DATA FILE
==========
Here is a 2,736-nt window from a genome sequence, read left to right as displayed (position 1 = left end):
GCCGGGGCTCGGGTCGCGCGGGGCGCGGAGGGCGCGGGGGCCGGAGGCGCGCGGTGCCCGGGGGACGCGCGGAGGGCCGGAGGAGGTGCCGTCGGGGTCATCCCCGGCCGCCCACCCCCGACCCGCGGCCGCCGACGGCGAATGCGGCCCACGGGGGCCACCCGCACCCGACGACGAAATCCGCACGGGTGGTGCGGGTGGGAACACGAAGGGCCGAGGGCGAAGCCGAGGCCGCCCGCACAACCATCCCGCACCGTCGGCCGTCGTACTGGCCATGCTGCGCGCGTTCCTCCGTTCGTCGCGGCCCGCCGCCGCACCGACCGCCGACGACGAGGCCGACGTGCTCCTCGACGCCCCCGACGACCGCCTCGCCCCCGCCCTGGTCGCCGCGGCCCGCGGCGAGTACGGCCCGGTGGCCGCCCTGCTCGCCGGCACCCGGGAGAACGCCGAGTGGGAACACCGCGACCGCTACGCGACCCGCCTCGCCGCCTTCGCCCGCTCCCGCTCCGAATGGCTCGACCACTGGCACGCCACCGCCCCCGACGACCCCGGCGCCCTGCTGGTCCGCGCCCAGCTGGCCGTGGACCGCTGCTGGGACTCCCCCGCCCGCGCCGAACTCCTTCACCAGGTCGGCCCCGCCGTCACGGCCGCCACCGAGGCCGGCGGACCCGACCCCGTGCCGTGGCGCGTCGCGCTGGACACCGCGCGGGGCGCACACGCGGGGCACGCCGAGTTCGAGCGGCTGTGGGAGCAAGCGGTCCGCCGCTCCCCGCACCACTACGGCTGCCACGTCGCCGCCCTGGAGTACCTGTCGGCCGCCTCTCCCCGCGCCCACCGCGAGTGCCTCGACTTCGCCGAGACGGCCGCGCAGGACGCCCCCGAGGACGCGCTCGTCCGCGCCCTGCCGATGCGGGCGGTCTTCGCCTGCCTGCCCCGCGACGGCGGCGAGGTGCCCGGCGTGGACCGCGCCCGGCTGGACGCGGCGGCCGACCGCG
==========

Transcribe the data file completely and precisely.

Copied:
Here is a 2,736-nt window from a genome sequence, read left to right as displayed (position 1 = left end):
GCCGGGGCTCGGGTCGCGCGGGGCGCGGAGGGCGCGGGGGCCGGAGGCGCGCGGTGCCCGGGGGACGCGCGGAGGGCCGGAGGAGGTGCCGTCGGGGTCATCCCCGGCCGCCCACCCCCGACCCGCGGCCGCCGACGGCGAATGCGGCCCACGGGGGCCACCCGCACCCGACGACGAAATCCGCACGGGTGGTGCGGGTGGGAACACGAAGGGCCGAGGGCGAAGCCGAGGCCGCCCGCACAACCATCCCGCACCGTCGGCCGTCGTACTGGCCATGCTGCGCGCGTTCCTCCGTTCGTCGCGGCCCGCCGCCGCACCGACCGCCGACGACGAGGCCGACGTGCTCCTCGACGCCCCCGACGACCGCCTCGCCCCCGCCCTGGTCGCCGCGGCCCGCGGCGAGTACGGCCCGGTGGCCGCCCTGCTCGCCGGCACCCGGGAGAACGCCGAGTGGGAACACCGCGACCGCTACGCGACCCGCCTCGCCGCCTTCGCCCGCTCCCGCTCCGAATGGCTCGACCACTGGCACGCCACCGCCCCCGACGACCCCGGCGCCCTGCTGGTCCGCGCCCAGCTGGCCGTGGACCGCTGCTGGGACTCCCCCGCCCGCGCCGAACTCCTTCACCAGGTCGGCCCCGCCGTCACGGCCGCCACCGAGGCCGGCGGACCCGACCCCGTGCCGTGGCGCGTCGCGCTGGACACCGCGCGGGGCGCACACGCGGGGCACGCCGAGTTCGAGCGGCTGTGGGAGCAAGCGGTCCGCCGCTCCCCGCACCACTACGGCTGCCACGTCGCCGCCCTGGAGTACCTGTCGGCCGCCTCTCCCCGCGCCCACCGCGAGTGCCTCGACTTCGCCGAGACGGCCGCGCAGGACGCCCCCGAGGACGCGCTCGTCCGCGCCCTGCCGATGCGGGCGGTCTTCGCCTGCCTGCCCCGCGACGGCGGCGAGGTGCCCGGCGTGGACCGCGCCCGGCTGGACGCGGCGGCCGACCGCG